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• Campaigning started again as the UK Independence party launched its election manifesto and said Theresa May bears “some responsibility” for the Manchester terror attack.

Donald Trump promised to find the source of the “deeply embarrassing” US intelligence leaks over Manchester.

The Tories raised £1.64m in donations during the second week of the campaign.

The takeaway: a purple prospectus for the fringes

The UK Independence party released its 2017 manifesto on Thursday with much bravado but little substance. This is a party that was riding high two years ago, but the prospectus confirmed it has run out of ideas and is retreating to its comfort zone. Ukip is focused more than ever on immigration and integration, calling for a “far more muscular approach” to tackling extremism. Given that the terror attack in Manchester occurred a few days ago, it was bold to strike this tone.

“It is not good enough to light candles and proclaim that extremists will not beat us,” said Paul Nuttall, the party’s leader. He’s right, but it’s possible to light candles and have a proper counter-terrorism strategy at the same time. Theresa May and Jeremy Corbyn will be talking in the next few days about their strategies to tackle terrorism, but they will do so in more measured ways. Ukip controversially pointed the finger at Mrs May over the Manchester atrocity, suggesting the prime minister “must bear some responsibility”. Suzanne Evans, deputy chair, said Mrs May’s record at the Home Office showed she had been “weak on this issue for many, many years”. Whatever the merits to this argument, it was an odd one for Ms Evans to make, given that the PM rates so highly with Ukip supporters.

Along with a defiant tone, Ukip threw in some bizarre policies. The pledge to introduce legislation in order to “reduce the density of alcohol outlets and restrict trading times” suggests it wants to close pubs (Nigel Farage must be fuming in retirement). One of its stated reasons for banning the burka is that it “prevents intake of essential vitamin D from sunlight”. It also wants schools to change the colour of gold stars, issued for good behaviour, as these are a reminder of the despised EU flag. And despite pledging to ban all face coverings, the manifesto features a beekeeper in full protective regalia.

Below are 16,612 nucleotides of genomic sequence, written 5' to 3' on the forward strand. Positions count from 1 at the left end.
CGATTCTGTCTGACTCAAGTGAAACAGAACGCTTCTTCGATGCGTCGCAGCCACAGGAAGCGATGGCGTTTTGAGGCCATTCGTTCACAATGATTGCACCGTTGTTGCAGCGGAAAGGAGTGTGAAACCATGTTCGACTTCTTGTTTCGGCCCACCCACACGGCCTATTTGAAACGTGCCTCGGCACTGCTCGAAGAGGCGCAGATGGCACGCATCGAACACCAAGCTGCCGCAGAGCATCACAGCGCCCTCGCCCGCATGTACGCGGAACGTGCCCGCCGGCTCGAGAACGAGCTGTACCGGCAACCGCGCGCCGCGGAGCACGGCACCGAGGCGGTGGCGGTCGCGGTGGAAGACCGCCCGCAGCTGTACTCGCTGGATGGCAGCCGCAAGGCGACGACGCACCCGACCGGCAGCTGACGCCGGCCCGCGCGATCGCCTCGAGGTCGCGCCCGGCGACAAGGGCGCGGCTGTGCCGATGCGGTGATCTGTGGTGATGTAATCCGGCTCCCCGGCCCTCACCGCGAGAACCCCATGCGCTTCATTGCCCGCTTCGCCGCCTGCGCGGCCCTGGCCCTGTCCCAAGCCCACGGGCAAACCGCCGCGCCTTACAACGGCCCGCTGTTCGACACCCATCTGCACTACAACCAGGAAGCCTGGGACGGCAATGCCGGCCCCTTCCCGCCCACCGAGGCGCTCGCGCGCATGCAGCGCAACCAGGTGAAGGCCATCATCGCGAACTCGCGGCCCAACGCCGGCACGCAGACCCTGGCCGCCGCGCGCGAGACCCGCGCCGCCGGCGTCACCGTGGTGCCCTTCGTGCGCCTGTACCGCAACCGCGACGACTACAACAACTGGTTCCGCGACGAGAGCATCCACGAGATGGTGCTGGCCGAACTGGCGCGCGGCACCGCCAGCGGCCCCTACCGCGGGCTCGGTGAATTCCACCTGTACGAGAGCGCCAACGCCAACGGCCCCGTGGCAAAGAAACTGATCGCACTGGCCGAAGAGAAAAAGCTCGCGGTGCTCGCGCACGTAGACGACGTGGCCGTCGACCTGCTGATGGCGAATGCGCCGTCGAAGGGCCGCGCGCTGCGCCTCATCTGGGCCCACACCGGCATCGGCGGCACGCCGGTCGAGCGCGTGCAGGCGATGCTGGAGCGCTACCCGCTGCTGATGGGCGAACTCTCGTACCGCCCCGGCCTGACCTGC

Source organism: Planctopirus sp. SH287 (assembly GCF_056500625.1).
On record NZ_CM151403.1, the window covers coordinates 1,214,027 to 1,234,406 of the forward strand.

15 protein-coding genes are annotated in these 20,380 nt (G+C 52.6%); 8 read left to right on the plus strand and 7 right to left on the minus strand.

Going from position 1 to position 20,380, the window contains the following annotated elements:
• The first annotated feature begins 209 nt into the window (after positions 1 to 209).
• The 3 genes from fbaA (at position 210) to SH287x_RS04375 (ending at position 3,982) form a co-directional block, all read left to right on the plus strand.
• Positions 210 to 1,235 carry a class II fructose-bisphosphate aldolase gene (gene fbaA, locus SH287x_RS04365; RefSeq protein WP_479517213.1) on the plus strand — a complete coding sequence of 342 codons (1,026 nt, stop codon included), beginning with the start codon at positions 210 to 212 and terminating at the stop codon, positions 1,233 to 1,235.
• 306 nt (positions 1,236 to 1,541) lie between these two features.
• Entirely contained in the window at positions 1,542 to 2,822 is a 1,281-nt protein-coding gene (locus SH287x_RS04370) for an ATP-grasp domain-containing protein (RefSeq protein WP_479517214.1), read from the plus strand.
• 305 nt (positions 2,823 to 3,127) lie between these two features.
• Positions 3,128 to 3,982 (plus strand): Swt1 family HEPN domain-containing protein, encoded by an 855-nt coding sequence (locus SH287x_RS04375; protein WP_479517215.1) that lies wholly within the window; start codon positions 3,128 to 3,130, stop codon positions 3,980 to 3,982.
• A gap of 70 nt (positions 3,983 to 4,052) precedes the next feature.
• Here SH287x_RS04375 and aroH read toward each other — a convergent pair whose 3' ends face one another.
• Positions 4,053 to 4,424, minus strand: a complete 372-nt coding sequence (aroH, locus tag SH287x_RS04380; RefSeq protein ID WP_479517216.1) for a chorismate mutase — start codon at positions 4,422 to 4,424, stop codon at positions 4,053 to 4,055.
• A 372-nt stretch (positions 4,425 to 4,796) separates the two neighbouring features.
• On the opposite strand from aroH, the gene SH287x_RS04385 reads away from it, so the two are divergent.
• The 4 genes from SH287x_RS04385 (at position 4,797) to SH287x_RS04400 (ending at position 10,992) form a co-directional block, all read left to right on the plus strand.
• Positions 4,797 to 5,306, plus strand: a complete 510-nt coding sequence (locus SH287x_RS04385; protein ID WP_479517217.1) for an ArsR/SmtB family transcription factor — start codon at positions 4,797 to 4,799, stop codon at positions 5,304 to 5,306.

Though this is all amusing, it does show that Ukip is uncertain about what direction to take after Brexit. The party is powered by English nationalism and risks having a fringe appeal. It is standing only 377 candidates in this election, so it seems unlikely it will get as many votes as it did in 2015. There is little in its manifesto that breaks new ground.

Further reading: Henry Mance’s excellent FT Magazine cover story on whether the party is over for Ukip.

The ebbing purple tide

Must-read comment

Philip Stephens says Washington must plug the intelligence leaks — and soon:

Intelligence and counterterrorism activities are the first, and often the second and third, lines of defence against murderous attacks such as that in Manchester. Both depend critically on close co-operation across national borders. That collaboration rests in turn on mutual trust — the expectation on all sides that secrets will remain so for as long as it necessary and that confidences will be kept. Britain and the US are members, with Canada, Australia and New Zealand, of the so-called Five Eyes intelligence arrangement, which means intelligence sharing between their agencies is particularly close. Anything that dents trust and threatens to undermine co-operation can serve only the interests of terrorists. Washington needs urgently to tighten up its procedures.

The Times’ Iain Martin says it is time to talk about Jeremy Corbyn’s record on terrorism:

Either way Mr Corbyn and his sidekick John McDonnell, the shadow chancellor, and their associates are well outside the moderate traditions of the Labour party. Attlee and Bevin (an architect of Nato), Hugh Gaitskell and Jim Callaghan and the modernisers of the 1980s and 1990s such as George Robertson, were among many patriots on the centre left committed to national defence and the wider western cause of freedom. Their party is now in the hands of the Corbynistas, an alien virus that has latched on to the host.

Number of the day: 248,000

The level British net migration dropped to last year. If this rate of decline continues, Theresa May might hit her “tens of thousands” target in the next parliament. But what about the impact on the economy?

State of the race

sebastian.payne@ft.com

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